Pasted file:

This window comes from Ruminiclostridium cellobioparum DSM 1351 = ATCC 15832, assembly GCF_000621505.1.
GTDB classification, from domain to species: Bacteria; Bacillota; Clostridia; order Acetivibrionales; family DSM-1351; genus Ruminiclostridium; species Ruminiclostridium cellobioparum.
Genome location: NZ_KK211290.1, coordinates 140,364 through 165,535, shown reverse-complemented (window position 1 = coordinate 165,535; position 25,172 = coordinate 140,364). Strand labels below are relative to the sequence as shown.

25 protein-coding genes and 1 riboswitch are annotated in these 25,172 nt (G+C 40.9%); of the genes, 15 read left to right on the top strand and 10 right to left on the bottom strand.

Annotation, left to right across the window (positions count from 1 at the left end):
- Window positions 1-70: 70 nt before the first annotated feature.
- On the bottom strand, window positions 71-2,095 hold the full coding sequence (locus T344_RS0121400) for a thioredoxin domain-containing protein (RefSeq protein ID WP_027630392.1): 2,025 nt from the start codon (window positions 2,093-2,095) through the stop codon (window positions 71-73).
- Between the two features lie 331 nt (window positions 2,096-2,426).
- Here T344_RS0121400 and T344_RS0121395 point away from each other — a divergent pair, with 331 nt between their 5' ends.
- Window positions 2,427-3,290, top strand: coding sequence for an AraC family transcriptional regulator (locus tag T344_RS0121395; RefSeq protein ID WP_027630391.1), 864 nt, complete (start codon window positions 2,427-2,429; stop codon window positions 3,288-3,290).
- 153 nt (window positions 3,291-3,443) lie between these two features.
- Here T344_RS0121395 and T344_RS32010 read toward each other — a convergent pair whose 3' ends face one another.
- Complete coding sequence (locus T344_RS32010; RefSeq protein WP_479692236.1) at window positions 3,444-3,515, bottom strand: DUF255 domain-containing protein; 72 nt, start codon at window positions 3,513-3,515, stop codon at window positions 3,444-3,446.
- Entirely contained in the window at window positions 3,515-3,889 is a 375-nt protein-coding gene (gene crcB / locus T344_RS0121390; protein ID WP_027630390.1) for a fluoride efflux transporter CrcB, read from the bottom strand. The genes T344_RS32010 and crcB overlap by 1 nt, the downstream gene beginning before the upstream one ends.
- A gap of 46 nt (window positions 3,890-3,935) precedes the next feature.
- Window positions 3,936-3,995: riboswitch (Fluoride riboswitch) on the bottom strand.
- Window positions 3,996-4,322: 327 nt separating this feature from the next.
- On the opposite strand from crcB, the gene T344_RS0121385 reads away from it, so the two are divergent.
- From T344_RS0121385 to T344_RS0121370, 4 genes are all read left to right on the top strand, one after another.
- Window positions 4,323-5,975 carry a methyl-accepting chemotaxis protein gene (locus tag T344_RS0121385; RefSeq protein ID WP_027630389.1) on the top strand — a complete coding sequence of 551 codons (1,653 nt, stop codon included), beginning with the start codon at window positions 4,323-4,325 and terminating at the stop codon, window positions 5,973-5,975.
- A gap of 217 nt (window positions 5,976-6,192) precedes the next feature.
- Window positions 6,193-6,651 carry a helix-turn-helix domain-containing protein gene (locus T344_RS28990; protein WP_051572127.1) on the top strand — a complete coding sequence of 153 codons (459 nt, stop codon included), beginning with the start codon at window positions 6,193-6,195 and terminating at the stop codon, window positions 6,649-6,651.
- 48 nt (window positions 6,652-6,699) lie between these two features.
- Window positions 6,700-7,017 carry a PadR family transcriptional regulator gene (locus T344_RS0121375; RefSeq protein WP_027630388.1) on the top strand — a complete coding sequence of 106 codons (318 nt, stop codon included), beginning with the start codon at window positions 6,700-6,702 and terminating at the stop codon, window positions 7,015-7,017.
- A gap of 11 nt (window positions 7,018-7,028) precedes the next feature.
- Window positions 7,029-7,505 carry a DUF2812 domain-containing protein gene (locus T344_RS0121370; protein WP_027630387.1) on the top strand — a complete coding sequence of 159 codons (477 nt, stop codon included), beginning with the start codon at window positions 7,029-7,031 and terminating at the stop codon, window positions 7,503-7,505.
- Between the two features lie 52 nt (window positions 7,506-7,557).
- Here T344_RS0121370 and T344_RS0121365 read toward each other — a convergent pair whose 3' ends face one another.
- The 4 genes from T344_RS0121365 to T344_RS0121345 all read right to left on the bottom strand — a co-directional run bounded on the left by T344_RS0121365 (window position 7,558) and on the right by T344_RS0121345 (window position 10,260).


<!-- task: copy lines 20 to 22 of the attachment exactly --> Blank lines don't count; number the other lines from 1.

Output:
- Window positions 4,323-5,975 carry a methyl-accepting chemotaxis protein gene (locus tag T344_RS0121385; RefSeq protein ID WP_027630389.1) on the top strand — a complete coding sequence of 551 codons (1,653 nt, stop codon included), beginning with the start codon at window positions 4,323-4,325 and terminating at the stop codon, window positions 5,973-5,975.
- A gap of 217 nt (window positions 5,976-6,192) precedes the next feature.
- Window positions 6,193-6,651 carry a helix-turn-helix domain-containing protein gene (locus T344_RS28990; protein WP_051572127.1) on the top strand — a complete coding sequence of 153 codons (459 nt, stop codon included), beginning with the start codon at window positions 6,193-6,195 and terminating at the stop codon, window positions 6,649-6,651.